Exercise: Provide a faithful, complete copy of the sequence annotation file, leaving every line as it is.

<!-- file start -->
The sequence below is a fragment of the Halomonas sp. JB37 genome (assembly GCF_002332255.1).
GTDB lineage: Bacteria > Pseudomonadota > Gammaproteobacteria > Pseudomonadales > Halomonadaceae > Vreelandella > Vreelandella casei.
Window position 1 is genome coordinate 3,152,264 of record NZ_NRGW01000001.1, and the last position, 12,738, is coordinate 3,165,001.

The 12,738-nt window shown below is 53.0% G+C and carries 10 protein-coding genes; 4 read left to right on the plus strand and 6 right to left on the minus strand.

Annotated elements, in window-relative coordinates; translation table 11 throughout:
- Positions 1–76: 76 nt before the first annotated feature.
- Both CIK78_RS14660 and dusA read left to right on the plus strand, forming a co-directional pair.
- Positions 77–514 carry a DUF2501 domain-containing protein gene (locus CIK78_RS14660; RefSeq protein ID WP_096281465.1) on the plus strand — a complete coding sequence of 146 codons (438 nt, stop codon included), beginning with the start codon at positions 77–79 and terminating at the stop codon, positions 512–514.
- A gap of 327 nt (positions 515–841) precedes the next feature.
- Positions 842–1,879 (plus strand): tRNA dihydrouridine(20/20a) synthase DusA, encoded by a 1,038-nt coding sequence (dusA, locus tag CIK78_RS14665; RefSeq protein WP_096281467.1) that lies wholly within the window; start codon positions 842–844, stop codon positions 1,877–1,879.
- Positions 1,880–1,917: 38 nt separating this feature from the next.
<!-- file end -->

The sequence below is a fragment of the Halomonas sp. JB37 genome (assembly GCF_002332255.1).
GTDB lineage: Bacteria > Pseudomonadota > Gammaproteobacteria > Pseudomonadales > Halomonadaceae > Vreelandella > Vreelandella casei.
Window position 1 is genome coordinate 3,152,264 of record NZ_NRGW01000001.1, and the last position, 12,738, is coordinate 3,165,001.

The 12,738-nt window shown below is 53.0% G+C and carries 10 protein-coding genes; 4 read left to right on the plus strand and 6 right to left on the minus strand.

Annotated elements, in window-relative coordinates; translation table 11 throughout:
- Positions 1–76: 76 nt before the first annotated feature.
- Both CIK78_RS14660 and dusA read left to right on the plus strand, forming a co-directional pair.
- Positions 77–514 carry a DUF2501 domain-containing protein gene (locus CIK78_RS14660; RefSeq protein ID WP_096281465.1) on the plus strand — a complete coding sequence of 146 codons (438 nt, stop codon included), beginning with the start codon at positions 77–79 and terminating at the stop codon, positions 512–514.
- A gap of 327 nt (positions 515–841) precedes the next feature.
- Positions 842–1,879 (plus strand): tRNA dihydrouridine(20/20a) synthase DusA, encoded by a 1,038-nt coding sequence (dusA, locus tag CIK78_RS14665; RefSeq protein WP_096281467.1) that lies wholly within the window; start codon positions 842–844, stop codon positions 1,877–1,879.
- Positions 1,880–1,917: 38 nt separating this feature from the next.